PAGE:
If you have a rescue dog, it’s quite possible he wasn’t given formal house training, or that he’s forgotten whatever he did learn. You may need to start over and make sure he understands that any place within the house is not his toilet. The exercise in item #2 of this write-up may help. Also, it house training is an issue, it’s a good idea to keep your dog in a relatively confined area since dogs generally do not pee in “their own space”. As he responds, you can experiment with enlarging his area.

  5. She Is Excessively Submissive

    Erect dog earsIf your dog displays submissive behavior, it may be a sign of fear or anxiety. Typical actions include rolling onto her back and exposing her stomach, flattening her ears, cringing, not meeting your eyes – and pee’ing constantly on the floor or bed. Submissive behavior can also be the culprit when your dog is over-anxious to please you. As with separation anxiety, visit the vet and/or dog behaviorist for help. Also, consider experimenting with the training method “with finger on the nose” (outlined in section # 2 of this article) along with a treat as a reward. Observe your dog’s behavior to see what circumstances trigger this submissive behavior and try to find opportunities to desensitize your dog to those triggers. Be patient. Change may happen slowly but will be so rewarding as you see those changes!

  6. He’s Marking Territory and Establishing Himself as the Alpha

    On the opposite side of submissive behavior is a dog’s need to be dominant. When a dog marks inside the house, it’s possible the marking can be aimed at other animals in your house. This may not be because your pup feels intimidated, he may be marking areas of the house to tell other pets to stay away.

    We, personally, had an example of this. We adopted a thin dog from Animal Control. She was estimated to be 10 months old. She was unruly and clearly had NO training. Four months later, she was a different dog. She had put on weight but her manners still needed work. Then, she began peeing in the house! Our Vet established that there was no physical problem and recommended a dog trainer.

    Over the phone, the dog trainer nailed it! He said – she is now well established in your home and she thinks that she is the alpha of the house. She demonstrates this peeing whenever and wherever she feels like it. We immediately limited her to the mudroom unless she was right under our noses and took a much more strict approach to her — without being cruel.

    The peeing stopped immediately. She would not pee in the mudroom because that was her “space” and dogs generally don’t pee in their space. We worked on her obedience with the dog trainer. We have never looked back! Kind but firm discipline is still an everyday activity. She’s still a pup– that’s life! Moreover, because she is a big dog and we have 13 acres, we invested in an e-collar which our dog trainer demonstrated for us. Life is Good!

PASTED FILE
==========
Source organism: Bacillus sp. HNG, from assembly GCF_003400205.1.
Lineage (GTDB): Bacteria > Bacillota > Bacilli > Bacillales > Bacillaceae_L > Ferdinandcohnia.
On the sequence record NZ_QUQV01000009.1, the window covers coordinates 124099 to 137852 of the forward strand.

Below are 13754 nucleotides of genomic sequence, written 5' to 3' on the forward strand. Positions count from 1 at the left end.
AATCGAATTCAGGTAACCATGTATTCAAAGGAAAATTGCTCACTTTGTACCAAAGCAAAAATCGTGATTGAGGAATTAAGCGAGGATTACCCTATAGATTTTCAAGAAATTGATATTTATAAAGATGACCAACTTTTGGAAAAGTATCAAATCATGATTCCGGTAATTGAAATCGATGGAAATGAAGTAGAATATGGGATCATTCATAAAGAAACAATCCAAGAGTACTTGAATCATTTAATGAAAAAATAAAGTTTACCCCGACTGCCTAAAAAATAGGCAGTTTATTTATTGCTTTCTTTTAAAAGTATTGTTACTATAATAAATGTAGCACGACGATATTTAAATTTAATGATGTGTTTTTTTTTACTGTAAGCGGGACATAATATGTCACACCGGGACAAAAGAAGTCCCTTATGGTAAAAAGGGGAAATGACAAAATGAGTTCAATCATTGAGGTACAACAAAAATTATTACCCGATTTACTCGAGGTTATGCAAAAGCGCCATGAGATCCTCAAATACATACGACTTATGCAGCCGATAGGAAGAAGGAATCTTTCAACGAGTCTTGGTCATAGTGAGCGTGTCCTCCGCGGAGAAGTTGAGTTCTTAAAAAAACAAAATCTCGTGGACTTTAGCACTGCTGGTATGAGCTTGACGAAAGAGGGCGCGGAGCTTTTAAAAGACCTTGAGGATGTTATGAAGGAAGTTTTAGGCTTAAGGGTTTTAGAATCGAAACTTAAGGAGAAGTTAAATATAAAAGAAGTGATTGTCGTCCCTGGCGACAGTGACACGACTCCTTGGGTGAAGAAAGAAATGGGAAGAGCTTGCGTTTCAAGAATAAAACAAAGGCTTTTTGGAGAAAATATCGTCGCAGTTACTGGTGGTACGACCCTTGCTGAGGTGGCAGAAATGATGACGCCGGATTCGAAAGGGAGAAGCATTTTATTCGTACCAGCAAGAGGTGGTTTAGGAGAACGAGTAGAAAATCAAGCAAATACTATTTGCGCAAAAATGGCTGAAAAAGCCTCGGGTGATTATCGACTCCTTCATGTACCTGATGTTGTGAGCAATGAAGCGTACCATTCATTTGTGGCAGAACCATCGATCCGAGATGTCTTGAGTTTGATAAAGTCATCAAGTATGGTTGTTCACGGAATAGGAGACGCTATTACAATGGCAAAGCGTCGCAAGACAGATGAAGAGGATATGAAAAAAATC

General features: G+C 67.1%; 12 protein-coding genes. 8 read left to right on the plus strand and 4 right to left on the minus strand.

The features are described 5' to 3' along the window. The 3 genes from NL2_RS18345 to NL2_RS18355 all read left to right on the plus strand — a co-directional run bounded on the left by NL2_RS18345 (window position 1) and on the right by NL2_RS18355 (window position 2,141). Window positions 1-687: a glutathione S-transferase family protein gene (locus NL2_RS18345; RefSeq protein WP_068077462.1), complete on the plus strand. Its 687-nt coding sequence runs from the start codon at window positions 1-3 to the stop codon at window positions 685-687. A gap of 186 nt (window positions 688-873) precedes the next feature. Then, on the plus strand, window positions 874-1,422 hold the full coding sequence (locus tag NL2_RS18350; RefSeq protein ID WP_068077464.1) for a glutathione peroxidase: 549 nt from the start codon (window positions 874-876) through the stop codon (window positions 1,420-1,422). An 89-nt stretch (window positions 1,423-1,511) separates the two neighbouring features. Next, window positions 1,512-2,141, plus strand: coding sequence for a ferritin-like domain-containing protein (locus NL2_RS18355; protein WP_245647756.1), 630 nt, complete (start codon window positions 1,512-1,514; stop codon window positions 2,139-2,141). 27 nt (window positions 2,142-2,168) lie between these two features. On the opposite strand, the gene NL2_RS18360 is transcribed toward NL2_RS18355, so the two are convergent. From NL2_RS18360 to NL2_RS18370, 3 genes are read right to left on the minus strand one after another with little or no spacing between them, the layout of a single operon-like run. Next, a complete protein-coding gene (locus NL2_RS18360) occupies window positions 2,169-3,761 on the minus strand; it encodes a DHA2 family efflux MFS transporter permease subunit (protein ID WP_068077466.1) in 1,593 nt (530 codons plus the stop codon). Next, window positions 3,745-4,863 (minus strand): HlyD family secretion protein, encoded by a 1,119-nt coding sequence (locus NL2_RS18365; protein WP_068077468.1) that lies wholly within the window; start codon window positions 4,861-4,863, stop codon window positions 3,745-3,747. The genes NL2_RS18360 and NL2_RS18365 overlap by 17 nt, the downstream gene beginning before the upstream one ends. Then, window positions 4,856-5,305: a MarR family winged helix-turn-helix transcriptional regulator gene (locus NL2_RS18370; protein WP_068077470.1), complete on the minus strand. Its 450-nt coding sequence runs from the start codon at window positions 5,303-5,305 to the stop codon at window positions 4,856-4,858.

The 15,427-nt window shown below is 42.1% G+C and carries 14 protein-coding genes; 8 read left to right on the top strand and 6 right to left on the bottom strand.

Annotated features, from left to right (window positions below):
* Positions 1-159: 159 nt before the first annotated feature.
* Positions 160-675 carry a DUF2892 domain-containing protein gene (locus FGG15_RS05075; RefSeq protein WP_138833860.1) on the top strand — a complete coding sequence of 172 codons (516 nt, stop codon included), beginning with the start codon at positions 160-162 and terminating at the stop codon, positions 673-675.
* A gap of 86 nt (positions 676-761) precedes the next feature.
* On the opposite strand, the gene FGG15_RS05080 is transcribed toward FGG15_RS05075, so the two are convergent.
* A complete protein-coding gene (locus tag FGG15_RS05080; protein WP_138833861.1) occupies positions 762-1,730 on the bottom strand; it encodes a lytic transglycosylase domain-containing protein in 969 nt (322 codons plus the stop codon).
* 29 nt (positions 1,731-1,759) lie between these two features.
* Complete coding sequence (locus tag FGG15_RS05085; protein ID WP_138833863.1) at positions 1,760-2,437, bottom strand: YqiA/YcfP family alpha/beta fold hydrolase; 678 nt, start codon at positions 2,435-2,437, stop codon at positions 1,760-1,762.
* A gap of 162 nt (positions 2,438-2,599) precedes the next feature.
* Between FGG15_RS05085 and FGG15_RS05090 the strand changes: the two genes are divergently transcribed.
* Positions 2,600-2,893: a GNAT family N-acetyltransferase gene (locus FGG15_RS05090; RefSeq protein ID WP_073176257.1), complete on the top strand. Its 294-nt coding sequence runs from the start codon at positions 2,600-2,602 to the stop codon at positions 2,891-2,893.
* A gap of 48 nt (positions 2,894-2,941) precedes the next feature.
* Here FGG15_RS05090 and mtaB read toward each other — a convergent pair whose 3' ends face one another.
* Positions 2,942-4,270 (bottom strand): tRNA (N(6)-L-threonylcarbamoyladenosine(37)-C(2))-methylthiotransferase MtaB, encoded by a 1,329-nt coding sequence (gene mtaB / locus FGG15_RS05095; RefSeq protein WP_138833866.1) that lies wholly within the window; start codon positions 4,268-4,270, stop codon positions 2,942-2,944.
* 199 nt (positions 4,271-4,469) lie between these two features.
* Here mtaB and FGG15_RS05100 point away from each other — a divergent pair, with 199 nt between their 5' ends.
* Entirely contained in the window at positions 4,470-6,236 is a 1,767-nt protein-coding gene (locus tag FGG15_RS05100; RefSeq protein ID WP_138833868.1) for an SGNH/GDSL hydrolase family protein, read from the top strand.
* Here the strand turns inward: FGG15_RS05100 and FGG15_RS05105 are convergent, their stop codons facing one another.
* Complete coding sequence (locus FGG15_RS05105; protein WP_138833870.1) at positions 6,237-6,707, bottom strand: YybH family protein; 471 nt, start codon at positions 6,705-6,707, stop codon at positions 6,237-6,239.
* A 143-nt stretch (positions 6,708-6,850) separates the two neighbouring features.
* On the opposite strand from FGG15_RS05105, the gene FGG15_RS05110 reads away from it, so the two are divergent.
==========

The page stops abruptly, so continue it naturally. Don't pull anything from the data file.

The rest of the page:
7. She’s Suffering From Separation Anxiety

    If your dog pees on the bed, it can be a sign of separation anxiety. Because he’s formed such a strong attachment to you, he may be upset whenever you leave the house. Typical behaviors associated with separation anxiety are barking excessively, pacing, chewing or destroying things in the house, and even pooping or pee’ing indoors. Talk with a vet, who may be able to recommend some medical solutions for this condition. S/he may also suggest seeing a dog behaviorist to help reduce anxiety levels.

  8. The Bed Smells Like Urine

    dogs keep cats off bedsThe more an object (like a fire hydrant) smells like urine, the more your dog perceives it as a place to pee. So once your dog has urinated on your bed, it may become an acceptable place to go to the bathroom.

    Your dog’s hyper-sensitive nose will smell that urine even after you feel the odor has dissipated, so wash your bedding thoroughly and use an enzymatic cleaner to ensure it’s gone. (Don’t use ammonia, as that smells like urine and will make matters worse!). We tend to prefer apple cider vinegar—it’s non-toxic and is certainly strong, in a good way, to your dog’s nose!

How To Get Your Dog to Stop Peeing on the Bed

  • Don’t even let Fido up on the bed and be firm with this. That’ll stop him from peeing there – but, of course, he might start urinating somewhere else inside the house, so you’ll still need to find the root of the problem.
  • If you see that your dog is getting ready to pee on your bed (he’s starting to sniff and circle), immediately interrupt the process and take him outside to do his business, accompanied by lots of praise for doing it right.
  • Keep him confined in a designated area unless you are able to watch him very closely.
  • apple cider vinegarYou can try a dog spray that contains chemicals or natural solutions (like cayenne pepper, citronella or apple cider vinegar) that will repel your dog. Of course, the smell may repel you, too! Personally we have had good luck with apple cider vinegar.
  • If you’re gone all day at work or for longer periods of time, hire a dog walker or sitter come over and give your pooch a nice walk and a potty break. Having human interaction halfway through the day may help reduce any anxiety the dog is experiencing.
  • Whatever you do, don’t yell at or punish her when she pees the bed. That just creates more anxiety, which makes the problem worse and increases the chances she’ll do it again.



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Why Do Horse Yawn?

When your horse yawns, what does he really mean? Horses yawn for a variety of reasons.

Studies reveal there are several possible reasons:

  • State of drowsiness – perhaps relaxed/relaxation in your horse; but not the same as in humans (drops in blood oxygen levels)
  • Environmental stress or anticipation – herd dominance, social queues, anticipation
  • Gastrointestinal discomfort such as equine ulcers
  • Tempo-mandibular tension and/or pain (TMJ) – stretching or pain reaction
  • Liver distress – usually associated with other signs of liver disease (jaundice tissue, loss of condition, diarrhea, discolored urine, and abdominal pain)